We then have the following,
\vsni
\noindent
{\bf Corollary 1.} {\sl Suppose $M_{ii}^{(\ell)}<\infty$
for some $\ell \geq 1$. Then, for any pair of
bounded vectors ${\bf u}, {\bf v} : S \to \R$,}
$$
|\, \mu({\bf u}(x_n){\bf v}(x_0))-\mu({\bf u}(x_0))\,\mu({\bf
v}(x_0))\,|
= \, o(n^{-(\ell-1)})
$$
\vsni
\noindent
{\sl Acknowledgements}: I would like to thank Lai-Sang Young
for interesting conversations at the origin of this research.
\vskip 0.5cm
\noindent
{\bf 2. Proofs of the main results.}
\vsni
\noindent
First, we recall the following result, which will be used
several times in the sequel and whose proof can be
found in ([C], Chap. I.5, Lemma A):
\vsni
\noindent
{\bf Lemma 2.} {\sl Let $\{a_n\}_{n\geq 0}$ be a
sequence of nonnegative numbers not all vanishing.
If
$$\lim_{n\to \infty} {a_n\over \sum_{m=0}^na_m}=0
$$
then, whenever the sequence $\{b_n\}_{n\geq 0}$ of real
numbers has a limit, we have}
$$
\lim_{n\to \infty}{\sum_{m=0}^na_mb_{n-m}\over \sum_{m=0}^na_m}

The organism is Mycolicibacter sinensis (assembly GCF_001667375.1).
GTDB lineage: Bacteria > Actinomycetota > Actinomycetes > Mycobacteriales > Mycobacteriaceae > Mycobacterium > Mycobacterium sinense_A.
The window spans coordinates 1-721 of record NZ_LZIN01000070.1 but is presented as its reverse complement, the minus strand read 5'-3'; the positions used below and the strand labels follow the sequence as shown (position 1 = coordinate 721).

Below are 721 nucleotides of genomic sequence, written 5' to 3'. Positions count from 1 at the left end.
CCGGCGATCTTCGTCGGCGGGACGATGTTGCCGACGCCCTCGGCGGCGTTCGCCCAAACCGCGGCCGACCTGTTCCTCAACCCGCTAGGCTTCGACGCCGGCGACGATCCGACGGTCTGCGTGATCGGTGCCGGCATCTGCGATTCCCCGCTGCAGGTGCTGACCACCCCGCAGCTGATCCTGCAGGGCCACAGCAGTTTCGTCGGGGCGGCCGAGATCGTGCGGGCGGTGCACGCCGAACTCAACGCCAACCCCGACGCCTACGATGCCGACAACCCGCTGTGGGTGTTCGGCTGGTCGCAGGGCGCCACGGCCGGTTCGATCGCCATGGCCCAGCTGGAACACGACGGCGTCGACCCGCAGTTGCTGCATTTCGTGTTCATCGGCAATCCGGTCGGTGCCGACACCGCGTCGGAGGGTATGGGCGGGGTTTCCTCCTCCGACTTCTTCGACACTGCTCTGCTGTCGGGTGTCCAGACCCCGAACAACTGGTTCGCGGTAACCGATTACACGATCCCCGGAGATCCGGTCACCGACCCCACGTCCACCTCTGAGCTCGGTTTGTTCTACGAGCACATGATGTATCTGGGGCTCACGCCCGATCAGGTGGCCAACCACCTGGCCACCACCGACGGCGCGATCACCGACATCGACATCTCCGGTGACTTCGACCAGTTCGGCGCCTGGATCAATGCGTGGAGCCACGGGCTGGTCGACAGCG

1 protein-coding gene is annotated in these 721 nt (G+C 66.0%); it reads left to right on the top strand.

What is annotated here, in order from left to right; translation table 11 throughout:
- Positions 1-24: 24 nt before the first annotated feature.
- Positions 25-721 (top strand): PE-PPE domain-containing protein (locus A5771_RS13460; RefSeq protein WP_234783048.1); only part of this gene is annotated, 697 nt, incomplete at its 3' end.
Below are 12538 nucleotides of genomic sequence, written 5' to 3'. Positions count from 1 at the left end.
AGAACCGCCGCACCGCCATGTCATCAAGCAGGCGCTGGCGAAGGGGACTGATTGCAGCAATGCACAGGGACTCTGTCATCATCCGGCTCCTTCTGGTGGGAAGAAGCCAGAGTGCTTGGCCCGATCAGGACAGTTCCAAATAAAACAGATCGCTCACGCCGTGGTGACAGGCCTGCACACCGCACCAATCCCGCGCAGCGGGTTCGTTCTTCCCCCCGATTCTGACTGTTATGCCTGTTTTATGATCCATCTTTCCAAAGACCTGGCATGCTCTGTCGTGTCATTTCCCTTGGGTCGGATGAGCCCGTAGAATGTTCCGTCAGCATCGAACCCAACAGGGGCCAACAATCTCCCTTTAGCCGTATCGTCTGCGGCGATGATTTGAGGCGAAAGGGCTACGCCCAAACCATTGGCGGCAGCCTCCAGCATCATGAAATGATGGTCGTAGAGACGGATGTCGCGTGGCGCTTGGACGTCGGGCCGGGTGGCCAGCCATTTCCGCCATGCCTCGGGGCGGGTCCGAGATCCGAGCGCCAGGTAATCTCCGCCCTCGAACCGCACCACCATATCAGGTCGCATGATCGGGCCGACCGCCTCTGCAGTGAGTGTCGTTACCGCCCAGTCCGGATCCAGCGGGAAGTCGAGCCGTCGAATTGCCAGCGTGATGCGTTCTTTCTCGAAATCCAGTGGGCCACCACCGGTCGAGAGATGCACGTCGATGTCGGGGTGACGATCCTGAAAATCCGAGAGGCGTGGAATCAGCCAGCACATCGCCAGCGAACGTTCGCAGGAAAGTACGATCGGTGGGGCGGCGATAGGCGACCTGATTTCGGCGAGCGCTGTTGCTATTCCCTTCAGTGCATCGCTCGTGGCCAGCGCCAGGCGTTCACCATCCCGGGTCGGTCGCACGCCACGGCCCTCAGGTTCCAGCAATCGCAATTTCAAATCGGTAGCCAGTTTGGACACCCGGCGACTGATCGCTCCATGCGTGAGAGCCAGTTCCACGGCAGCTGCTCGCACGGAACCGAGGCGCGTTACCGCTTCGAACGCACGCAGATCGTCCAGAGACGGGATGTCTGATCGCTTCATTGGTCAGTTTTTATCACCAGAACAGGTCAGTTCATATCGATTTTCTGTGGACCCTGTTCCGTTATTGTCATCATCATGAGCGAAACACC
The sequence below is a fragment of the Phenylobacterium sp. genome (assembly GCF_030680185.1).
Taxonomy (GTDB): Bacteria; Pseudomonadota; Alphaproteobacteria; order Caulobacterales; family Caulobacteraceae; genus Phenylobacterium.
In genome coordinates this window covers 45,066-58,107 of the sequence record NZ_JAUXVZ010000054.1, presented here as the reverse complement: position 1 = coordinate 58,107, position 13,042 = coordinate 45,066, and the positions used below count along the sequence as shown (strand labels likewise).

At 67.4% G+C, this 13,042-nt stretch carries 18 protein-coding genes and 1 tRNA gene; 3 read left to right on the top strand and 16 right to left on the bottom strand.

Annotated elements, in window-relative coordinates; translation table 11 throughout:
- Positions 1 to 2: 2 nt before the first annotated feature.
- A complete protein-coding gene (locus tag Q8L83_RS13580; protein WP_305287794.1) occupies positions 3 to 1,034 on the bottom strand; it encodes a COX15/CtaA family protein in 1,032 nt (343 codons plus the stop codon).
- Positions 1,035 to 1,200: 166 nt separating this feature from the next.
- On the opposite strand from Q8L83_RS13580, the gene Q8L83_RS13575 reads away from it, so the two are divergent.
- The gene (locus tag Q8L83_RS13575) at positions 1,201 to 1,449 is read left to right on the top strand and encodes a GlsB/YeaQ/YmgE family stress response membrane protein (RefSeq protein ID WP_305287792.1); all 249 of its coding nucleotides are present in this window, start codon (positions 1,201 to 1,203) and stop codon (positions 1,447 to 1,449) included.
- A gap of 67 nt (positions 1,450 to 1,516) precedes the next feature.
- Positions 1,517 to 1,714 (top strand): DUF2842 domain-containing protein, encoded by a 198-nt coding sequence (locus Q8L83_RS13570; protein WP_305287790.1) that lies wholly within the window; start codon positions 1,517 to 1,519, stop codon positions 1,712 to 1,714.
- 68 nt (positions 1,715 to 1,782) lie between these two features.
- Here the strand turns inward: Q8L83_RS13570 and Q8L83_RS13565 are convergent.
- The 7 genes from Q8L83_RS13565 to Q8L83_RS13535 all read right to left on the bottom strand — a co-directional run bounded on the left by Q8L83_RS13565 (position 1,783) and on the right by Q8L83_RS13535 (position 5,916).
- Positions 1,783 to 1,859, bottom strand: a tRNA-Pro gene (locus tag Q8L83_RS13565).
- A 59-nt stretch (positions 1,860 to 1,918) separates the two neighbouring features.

=\lim_{n\to \infty} b_n.
$$
\noindent
The following three Lemmas are supposed to hold
under the hypotheses of Theorem 1.
\vsni
{\bf Lemma 3.} {\sl For each $i\in S$, we have}
$$
|p_{ii}^n-\pi_i|=o(n^{-(\ell-1)}).
$$
{\sl Proof.}
We introduce the generating functions
$$
P_{ij}(z)=\sum_{n=0}^{\infty}p^n_{ij}\, z^n,\qquad
F_{ij}(z)=\sum_{n=0}^{\infty}f^n_{ij}\, z^n\eqno(2.1)
$$
and from (1.2) we get the relations (we set $f^n_{ij}=0$ for $n=0$)
$$
P_{ii}(z)={1\over 1-F_{ii}(z)}, \quad
P_{ij}(z)=F_{ij}(z)P_{jj}(z),\quad i\neq j.\eqno(2.2)
$$
We first show that the function $P_{ii}(z)$ is
analytic in $|z|<1$ and converges at every point of the
unit circle besides $z=1$.
Indeed, recurrence of the state $i$ implies $F_{ii}(1)=1$,
so that $|F_{ii}(z)|<1$ for $|z|<1$ because $f^n_{ii}\geq 0$.
Moreover, $|F_{ii}(z)|<1$ also for $|z|=1$, $z\neq 1$.
This follows from the fact that, since the chain is
aperiodic, ${\rm g.c.d.}\{n, f^n_{ii}\neq 0\}=1$.
Now set
$$
D_{ii}(z)=\sum_{n=0}^{\infty}d_n^{(i)} z^n, \;\;\;
d_n^{(i)} :=\sum_{k>n}f^k_{ii}
$$
and notice that $D_{ii}(z)$ converges absolutely in $|z|\leq 1$ and
has no zeros on $|z|=1$. In addition
$\sum_{n=0}^{\infty}d_n^{(i)}=m_i$. It then follows
(see [Z], p.140) that the function
$$
{1\over D_{ii}(z)}=(1-z)P_{ii}(z)
$$
has a power series expansion which converges absolutely in the closed
unit disk and, moreover, its value at $z=1$ is